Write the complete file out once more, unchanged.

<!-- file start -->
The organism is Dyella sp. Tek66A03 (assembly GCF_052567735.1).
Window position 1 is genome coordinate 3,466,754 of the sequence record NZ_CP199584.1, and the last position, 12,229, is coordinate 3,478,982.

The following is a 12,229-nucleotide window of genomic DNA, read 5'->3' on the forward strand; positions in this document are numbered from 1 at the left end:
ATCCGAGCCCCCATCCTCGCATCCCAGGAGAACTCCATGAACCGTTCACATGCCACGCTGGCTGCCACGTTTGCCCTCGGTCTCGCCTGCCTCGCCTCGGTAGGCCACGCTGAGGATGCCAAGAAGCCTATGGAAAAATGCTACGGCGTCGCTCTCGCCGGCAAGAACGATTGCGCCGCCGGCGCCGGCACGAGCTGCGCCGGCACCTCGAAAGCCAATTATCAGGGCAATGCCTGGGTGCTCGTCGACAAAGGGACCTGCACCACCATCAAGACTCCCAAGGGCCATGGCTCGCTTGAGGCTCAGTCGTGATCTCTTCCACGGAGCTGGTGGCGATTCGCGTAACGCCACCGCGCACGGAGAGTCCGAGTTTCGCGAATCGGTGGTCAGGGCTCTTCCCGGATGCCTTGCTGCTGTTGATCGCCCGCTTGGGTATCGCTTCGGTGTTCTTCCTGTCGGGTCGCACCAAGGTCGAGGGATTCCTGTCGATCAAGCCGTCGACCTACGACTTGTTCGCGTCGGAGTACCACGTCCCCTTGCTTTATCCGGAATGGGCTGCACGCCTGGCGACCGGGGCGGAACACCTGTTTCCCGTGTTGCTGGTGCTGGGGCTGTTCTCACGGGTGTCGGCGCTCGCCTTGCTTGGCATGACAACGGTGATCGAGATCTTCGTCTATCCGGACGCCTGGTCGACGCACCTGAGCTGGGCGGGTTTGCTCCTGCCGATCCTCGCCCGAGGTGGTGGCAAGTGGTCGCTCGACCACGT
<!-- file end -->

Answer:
The organism is Dyella sp. Tek66A03 (assembly GCF_052567735.1).
Window position 1 is genome coordinate 3,466,754 of the sequence record NZ_CP199584.1, and the last position, 12,229, is coordinate 3,478,982.

The following is a 12,229-nucleotide window of genomic DNA, read 5'->3' on the forward strand; positions in this document are numbered from 1 at the left end:
ATCCGAGCCCCCATCCTCGCATCCCAGGAGAACTCCATGAACCGTTCACATGCCACGCTGGCTGCCACGTTTGCCCTCGGTCTCGCCTGCCTCGCCTCGGTAGGCCACGCTGAGGATGCCAAGAAGCCTATGGAAAAATGCTACGGCGTCGCTCTCGCCGGCAAGAACGATTGCGCCGCCGGCGCCGGCACGAGCTGCGCCGGCACCTCGAAAGCCAATTATCAGGGCAATGCCTGGGTGCTCGTCGACAAAGGGACCTGCACCACCATCAAGACTCCCAAGGGCCATGGCTCGCTTGAGGCTCAGTCGTGATCTCTTCCACGGAGCTGGTGGCGATTCGCGTAACGCCACCGCGCACGGAGAGTCCGAGTTTCGCGAATCGGTGGTCAGGGCTCTTCCCGGATGCCTTGCTGCTGTTGATCGCCCGCTTGGGTATCGCTTCGGTGTTCTTCCTGTCGGGTCGCACCAAGGTCGAGGGATTCCTGTCGATCAAGCCGTCGACCTACGACTTGTTCGCGTCGGAGTACCACGTCCCCTTGCTTTATCCGGAATGGGCTGCACGCCTGGCGACCGGGGCGGAACACCTGTTTCCCGTGTTGCTGGTGCTGGGGCTGTTCTCACGGGTGTCGGCGCTCGCCTTGCTTGGCATGACAACGGTGATCGAGATCTTCGTCTATCCGGACGCCTGGTCGACGCACCTGAGCTGGGCGGGTTTGCTCCTGCCGATCCTCGCCCGAGGTGGTGGCAAGTGGTCGCTCGACCACGT